Loading presentation...

Present Remotely

Send the link below via email or IM

Copy

Present to your audience

Start remote presentation

  • Invited audience members will follow you as you navigate and present
  • People invited to a presentation do not need a Prezi account
  • This link expires 10 minutes after you close the presentation
  • A maximum of 30 users can follow your presentation
  • Learn more about this feature in our knowledge base article

Do you really want to delete this prezi?

Neither you, nor the coeditors you shared it with will be able to recover it again.

DeleteCancel

Make your likes visible on Facebook?

Connect your Facebook account to Prezi and let your likes appear on your timeline.
You can change this under Settings & Account at any time.

No, thanks

E.E. Salem Witch Trials

No description
by

Ezinne Nnawulezi

on 14 November 2012

Comments (0)

Please log in to add your comment.

Report abuse

Transcript of E.E. Salem Witch Trials

To what extent did the Salem Witch Trials affect the 17th century Salem, Massachusetts colonial society? The Effects of the Salem Witch Trials
by Ezinne Nnawulezi Why ? Today's Findings It began on Jan. of 1692 The Start of the Salem Witch Trials The true meaning of FEAR The causes of the Salem Witch trials 30 people were convicted as witches and 19 women and men were hung, and one man was pressed to death. The Effects of the Salem witch Trials Historians believe that the witch trials were fueled by fear which brought on panic. Interest in the history and the of the witch trials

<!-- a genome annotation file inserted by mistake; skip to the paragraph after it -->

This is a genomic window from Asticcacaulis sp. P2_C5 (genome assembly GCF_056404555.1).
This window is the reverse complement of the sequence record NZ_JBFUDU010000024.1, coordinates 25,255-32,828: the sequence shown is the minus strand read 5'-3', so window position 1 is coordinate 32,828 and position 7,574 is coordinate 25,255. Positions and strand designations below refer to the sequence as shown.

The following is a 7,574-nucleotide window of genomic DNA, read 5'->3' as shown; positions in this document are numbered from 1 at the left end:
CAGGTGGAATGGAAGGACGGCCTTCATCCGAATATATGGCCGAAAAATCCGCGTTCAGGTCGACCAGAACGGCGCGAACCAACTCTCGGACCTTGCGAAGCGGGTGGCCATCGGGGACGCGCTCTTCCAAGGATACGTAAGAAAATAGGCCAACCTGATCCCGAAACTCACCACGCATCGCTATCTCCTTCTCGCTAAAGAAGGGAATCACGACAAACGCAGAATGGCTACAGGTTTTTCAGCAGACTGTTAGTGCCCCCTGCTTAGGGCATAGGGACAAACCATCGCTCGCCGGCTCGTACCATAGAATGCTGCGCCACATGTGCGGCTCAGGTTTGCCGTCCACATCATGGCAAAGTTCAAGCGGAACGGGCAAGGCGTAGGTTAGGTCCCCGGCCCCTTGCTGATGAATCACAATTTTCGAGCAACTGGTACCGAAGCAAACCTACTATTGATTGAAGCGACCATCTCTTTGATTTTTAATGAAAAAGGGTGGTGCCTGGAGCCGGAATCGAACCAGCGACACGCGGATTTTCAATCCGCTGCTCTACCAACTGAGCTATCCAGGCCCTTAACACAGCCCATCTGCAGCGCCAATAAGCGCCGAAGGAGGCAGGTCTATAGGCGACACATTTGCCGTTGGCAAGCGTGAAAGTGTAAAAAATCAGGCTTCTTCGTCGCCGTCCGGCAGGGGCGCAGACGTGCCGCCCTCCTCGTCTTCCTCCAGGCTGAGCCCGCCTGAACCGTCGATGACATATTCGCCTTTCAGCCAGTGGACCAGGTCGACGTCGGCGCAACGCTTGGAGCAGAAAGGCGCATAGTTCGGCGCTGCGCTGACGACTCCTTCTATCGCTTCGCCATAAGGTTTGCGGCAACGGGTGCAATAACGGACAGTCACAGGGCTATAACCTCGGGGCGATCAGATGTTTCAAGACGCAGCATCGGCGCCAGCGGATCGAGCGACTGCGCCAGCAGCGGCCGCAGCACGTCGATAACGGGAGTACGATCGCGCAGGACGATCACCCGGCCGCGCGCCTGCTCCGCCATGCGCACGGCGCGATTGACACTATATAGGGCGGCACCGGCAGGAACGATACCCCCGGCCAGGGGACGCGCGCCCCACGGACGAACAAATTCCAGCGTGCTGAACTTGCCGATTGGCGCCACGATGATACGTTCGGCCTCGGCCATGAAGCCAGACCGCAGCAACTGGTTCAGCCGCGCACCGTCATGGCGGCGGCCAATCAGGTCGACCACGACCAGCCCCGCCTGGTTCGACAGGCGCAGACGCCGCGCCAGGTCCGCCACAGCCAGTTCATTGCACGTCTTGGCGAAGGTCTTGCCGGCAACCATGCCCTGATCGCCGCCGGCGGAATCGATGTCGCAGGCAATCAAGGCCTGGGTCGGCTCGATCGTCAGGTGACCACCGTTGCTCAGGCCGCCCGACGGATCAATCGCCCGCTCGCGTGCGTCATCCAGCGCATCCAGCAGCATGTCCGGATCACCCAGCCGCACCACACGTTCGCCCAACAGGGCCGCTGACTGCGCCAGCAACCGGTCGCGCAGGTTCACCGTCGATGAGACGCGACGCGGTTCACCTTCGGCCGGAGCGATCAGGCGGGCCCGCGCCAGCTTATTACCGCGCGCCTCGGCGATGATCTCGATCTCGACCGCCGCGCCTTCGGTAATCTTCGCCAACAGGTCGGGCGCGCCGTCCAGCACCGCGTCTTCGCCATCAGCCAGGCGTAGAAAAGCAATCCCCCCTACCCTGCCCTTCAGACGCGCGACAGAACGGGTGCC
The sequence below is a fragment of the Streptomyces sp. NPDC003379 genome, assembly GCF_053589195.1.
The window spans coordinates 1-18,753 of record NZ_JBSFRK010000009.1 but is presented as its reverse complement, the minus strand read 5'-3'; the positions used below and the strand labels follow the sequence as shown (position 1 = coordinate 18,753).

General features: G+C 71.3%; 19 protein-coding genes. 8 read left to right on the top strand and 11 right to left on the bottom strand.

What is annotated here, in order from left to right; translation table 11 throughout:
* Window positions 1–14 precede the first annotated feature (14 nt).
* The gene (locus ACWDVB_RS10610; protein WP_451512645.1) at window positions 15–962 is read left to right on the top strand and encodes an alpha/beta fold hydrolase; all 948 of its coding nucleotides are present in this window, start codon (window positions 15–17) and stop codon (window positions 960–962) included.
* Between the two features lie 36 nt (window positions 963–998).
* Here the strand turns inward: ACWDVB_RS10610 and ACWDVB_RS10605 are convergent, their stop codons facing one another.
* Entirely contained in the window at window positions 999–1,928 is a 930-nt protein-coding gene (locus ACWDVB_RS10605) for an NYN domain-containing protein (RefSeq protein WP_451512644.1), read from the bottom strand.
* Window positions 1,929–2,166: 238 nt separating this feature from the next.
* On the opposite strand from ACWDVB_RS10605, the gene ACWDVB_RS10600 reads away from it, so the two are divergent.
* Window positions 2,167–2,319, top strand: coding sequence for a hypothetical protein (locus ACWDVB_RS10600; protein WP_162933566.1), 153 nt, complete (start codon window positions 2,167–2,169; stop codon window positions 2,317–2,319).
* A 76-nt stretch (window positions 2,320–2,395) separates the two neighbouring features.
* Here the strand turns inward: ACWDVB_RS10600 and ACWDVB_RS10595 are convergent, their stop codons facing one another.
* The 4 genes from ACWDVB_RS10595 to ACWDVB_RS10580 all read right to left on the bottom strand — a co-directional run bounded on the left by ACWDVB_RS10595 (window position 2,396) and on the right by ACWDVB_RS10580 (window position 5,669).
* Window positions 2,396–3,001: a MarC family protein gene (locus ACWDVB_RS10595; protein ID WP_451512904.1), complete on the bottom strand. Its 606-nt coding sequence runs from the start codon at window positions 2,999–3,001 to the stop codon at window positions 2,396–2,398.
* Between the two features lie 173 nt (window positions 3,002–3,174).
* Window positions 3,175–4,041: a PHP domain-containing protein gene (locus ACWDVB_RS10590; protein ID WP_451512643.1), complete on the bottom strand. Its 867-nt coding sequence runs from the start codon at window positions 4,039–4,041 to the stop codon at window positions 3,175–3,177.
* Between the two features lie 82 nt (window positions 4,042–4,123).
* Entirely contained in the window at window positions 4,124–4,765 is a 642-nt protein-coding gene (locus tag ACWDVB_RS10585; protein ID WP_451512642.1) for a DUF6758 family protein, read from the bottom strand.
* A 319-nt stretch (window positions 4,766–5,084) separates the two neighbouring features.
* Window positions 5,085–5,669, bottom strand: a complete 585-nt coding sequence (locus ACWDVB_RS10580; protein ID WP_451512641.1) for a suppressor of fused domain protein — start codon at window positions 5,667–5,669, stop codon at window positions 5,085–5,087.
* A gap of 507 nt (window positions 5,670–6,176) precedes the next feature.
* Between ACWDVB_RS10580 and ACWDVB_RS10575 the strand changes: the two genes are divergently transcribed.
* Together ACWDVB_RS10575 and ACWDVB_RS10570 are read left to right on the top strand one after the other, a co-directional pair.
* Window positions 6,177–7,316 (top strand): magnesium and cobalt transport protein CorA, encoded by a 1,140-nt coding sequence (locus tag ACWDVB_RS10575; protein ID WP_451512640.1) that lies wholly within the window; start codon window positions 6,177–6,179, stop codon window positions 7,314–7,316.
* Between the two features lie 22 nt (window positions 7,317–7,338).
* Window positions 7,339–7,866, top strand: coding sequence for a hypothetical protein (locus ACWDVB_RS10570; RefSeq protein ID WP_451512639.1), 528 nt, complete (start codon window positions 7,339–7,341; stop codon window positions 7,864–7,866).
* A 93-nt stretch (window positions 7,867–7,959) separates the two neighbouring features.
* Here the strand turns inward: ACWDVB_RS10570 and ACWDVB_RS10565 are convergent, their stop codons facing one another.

Didn't really hear much about the effects that the trials caused on the people of Salem Hypothesis: The witch trials had a significant affect on the the way the society functioned and represented for the 17th century Salem society. Researching and gathering the information needed for the extended essay was not easy
Had to reference a lot of the effects on the reasons behind their actions therefore the causes of the Salem Witch Trials had to explained as well. Getting details concerning the Salem trials required a lot of information concerning the roles of the people involved in the act. The daughter and niece of reverend Samuel Parris of Salem Village became ill; when they failed to improve the village doctor was called in. Linnda Caporael argued in a 1976 article published in Science magazine that the symptons the young girls suffered could have been caused by a disease called "convulsive egotism" brought on by ingesting rye - eating cereal and bread - infested with ergot -type of fungi grows on rye. A lot of the symptoms found in the disease seems to match up to those attributed to Betty Parris. A group of young girls in Salem Village became known as "afflicted girls." These girls acted strangely and they claimed witches had put a spell on them. The fear that was spreading into Salem village, beginning in the 1400s, had started in Europe when most people believed that witchcraft was the work of Satan.
Puritans of Salem Village feared witchcraft.
Rumors spread that Betty and Abigail were under a witch's spell. The colonists and and the Wampanoag American Indians fought in a series of battles called Phillip's War. Troubles between the colonists and the Wampanoag Indians had led to war; by 1692, Puritans feared that unfriendly American Indians still lived in the woods. Some of the girls among the "bewitched" had lost parents to attacks by American Indians. Europe: